June 20, 2016
David Greusel makes a Biblical case for "wasteful" flowers at funerals.
I really appreciate your thought on this. I understand both ways, but in the end, as a hospice chaplain and musician who has played for many a funeral, those flowers are not only beauty but healing! For the families to get together to buy a wreath for a loved one is an outpouring of love and it is public love which lets others know how much this person meant to them. Beauty - love - they both go together and I think Jesus got it right! On the other hand, I have played for funerals where the flower displays were absolutely ostentatious, if not almost obscene - the scent so powerful some people actually had to leave! Ah, there we come into moderation, and I'm quite sure Jesus understand that as well.
I fully agree with architect David Greusel that flowers are important for a funeral and that those who opt for a more "practical" expression of grief miss very important personal, communal, and spiritual dynamics.
However, we must also be careful lest these visual expressions impede the Church's proclamation of God's Very Good News in Jesus Christ through Word-and-Sacrament and Architecture.
Jesus said, "the very stones cry out" (Luke 19:40), affirming that both Herod's and Solomon's Temples were affirmations of God's Grace and Love. When funeral flowers impede the action of the Liturgy and the sight-lines of the art-and-architecture of the worship space, then we are allowing profligance to dominate proclamation and one must say "enough."
That is why the Christian funeral is to be informed by both the Kuebler-Ross paradigm and the Jessica Mitford warning. We want to empower the movement from death-to-new-life and not deny the reality of what is happening.
Flowers, yes; a jungle, no.
Great reading. Although not for a funeral my wife and I made a decision about our second sons first birthday party. We had over 100 people invited to his party. Our house was already filled with toys because of our first son. So in lieu of gifts we asked the attendees to bring a check for the local Girls&Boys; Club. We told them we would match their donation. We were excited and blessed to present a gift to the club for $3000. Much better than more toys to trip over. Just a thought for others out there.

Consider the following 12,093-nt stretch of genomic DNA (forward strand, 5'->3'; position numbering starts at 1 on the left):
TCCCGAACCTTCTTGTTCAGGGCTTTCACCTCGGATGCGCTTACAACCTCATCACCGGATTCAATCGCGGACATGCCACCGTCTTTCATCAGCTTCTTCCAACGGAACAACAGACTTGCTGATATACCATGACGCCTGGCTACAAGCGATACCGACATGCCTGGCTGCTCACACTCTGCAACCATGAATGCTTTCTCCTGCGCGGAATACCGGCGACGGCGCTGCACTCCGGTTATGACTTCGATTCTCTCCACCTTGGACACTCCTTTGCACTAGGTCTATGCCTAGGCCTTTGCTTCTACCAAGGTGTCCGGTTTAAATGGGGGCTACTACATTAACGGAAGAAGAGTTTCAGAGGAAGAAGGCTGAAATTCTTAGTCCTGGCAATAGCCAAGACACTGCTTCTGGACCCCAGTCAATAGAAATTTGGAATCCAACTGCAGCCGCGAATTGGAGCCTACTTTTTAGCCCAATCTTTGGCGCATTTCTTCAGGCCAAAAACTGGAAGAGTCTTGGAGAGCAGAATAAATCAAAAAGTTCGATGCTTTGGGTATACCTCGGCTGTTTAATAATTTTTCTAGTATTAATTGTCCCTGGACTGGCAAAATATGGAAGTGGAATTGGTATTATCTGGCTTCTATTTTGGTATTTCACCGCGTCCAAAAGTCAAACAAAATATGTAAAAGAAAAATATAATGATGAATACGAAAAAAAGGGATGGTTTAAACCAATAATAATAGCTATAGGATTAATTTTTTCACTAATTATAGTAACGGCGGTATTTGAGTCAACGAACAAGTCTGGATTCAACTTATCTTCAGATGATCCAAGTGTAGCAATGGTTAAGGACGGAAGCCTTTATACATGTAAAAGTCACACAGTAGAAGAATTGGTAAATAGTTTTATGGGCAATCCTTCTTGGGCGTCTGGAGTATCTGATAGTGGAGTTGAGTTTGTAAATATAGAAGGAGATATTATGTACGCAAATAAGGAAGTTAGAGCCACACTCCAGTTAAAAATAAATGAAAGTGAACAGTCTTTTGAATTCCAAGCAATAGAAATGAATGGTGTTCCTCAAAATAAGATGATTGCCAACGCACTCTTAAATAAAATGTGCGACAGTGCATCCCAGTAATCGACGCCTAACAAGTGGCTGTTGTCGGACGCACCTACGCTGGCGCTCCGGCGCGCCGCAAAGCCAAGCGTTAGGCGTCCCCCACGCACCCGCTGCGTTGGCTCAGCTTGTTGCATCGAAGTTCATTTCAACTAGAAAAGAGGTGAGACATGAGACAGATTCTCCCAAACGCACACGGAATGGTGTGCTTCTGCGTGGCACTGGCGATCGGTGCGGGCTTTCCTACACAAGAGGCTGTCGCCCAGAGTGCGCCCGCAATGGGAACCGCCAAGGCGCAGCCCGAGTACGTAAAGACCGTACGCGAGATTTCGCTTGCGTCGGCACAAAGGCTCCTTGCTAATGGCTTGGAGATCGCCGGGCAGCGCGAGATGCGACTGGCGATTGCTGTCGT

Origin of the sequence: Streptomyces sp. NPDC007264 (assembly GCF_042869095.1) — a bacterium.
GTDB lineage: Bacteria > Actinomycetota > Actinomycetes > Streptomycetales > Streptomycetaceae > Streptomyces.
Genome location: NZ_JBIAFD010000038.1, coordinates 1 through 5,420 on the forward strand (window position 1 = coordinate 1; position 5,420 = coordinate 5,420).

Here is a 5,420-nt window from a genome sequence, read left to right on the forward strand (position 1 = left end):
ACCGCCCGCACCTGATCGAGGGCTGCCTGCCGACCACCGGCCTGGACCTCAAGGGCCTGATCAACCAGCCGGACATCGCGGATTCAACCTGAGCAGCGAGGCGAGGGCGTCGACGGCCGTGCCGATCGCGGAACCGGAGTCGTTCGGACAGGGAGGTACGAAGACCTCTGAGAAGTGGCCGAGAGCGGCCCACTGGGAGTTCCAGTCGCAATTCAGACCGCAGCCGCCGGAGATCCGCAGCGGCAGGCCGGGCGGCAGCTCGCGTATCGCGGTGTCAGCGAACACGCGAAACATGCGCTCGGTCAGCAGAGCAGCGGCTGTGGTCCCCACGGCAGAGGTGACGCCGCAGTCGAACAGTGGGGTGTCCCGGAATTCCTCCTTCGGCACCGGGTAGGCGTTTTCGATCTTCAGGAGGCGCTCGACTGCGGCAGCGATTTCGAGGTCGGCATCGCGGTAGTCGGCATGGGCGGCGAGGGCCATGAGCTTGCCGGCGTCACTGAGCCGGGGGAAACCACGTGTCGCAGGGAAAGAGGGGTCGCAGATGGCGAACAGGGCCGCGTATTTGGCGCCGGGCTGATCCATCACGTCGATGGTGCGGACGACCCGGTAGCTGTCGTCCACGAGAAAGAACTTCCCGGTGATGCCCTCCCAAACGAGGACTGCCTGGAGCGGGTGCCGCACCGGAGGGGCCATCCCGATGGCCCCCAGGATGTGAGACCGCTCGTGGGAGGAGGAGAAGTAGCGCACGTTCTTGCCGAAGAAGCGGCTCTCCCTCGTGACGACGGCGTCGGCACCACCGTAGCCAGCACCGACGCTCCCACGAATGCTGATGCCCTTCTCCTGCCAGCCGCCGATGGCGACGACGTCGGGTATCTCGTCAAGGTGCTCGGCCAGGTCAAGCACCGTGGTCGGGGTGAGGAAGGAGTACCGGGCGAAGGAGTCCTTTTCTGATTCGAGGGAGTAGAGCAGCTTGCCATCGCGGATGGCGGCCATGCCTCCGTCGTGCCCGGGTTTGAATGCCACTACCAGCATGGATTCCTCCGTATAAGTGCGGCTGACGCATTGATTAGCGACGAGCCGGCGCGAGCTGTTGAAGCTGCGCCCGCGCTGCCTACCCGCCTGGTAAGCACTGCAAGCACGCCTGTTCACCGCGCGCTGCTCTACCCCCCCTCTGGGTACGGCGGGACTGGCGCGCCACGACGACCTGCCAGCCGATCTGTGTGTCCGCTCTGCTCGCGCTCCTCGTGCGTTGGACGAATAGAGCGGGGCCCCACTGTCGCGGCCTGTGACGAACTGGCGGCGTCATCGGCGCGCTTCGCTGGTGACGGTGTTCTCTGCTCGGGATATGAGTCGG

My wife of 41 years passed away of a brain aneurysm last November. In the obituary I included the "in lieu of flowers" please donate to ...
Notwithstanding this I received two bouquets, one from colleagues from the company I had recently retired from and one from a previous long time client. I was deeply touched by both. They really made a difference for me in a very difficult time...
You caught me off guard with your remark, "Congratulations. You think just like Judas." Guilty. I have thought that very thing. Thank you for reminding me of the words of The LORD. And thank you for reminding me of the need for beauty in our world, especially during times of grief. You changed me perspective with this article.
Thanks to all for these thoughtful comments. I confess to not having considered a funeral overwhelmed with floral displays, but no doubt such a thing is possible. And donations in lieu of birthday gifts is a different matter altogether. I wouldn't object, as long as the celebrant is fully on board with the idea. Thanks again for these contributions--pun intended.
Flowers add a lot to a funeral, but when the family request "in lieu of" surely it is the right thing to honour the family's request, which may well have been the deceased wish.
Consideration should also be given to the fact that somebody has to dispose of the flowers, and some grieving families feel guilty when it comes to that.
And let's not single out Judas -- Matthew records in chapter 26 ALL the disciples asked the same question.
I disagree with the comparison between "in lieu of flowers" and Judas and you make my point for me when you acknowledge Judas' true heart about lining his own pockets. Judas' statement may have solicited a completely different response from Christ had Judas' heart been pure. However, we know it wasn't.
While there is nothing wrong with giving beautiful flowers at a funeral/memorial service, there is nothing wrong with requesting money otherwise spent on flowers (which wither and die) be used towards something that will make the gift last longer!
As someone said, maybe it was the wish of the deceased.My late husband was a preacher from the age of 19 til death at 55. His last 18 years as a disabled heart patient, he struggled to get enough Giant Print Bibles for nursing home and Bibles for teens in trouble.He mentioned this after a funeral . Therefore I promised him to ask for Bibles In lieu of flowers, I know not how many Bibles were given "to children who could read or Giant print to eldery" . But money was sent for me to purchase over 200 that I was blessed to give away at a retirement home "in memory of Walter P,Couls".
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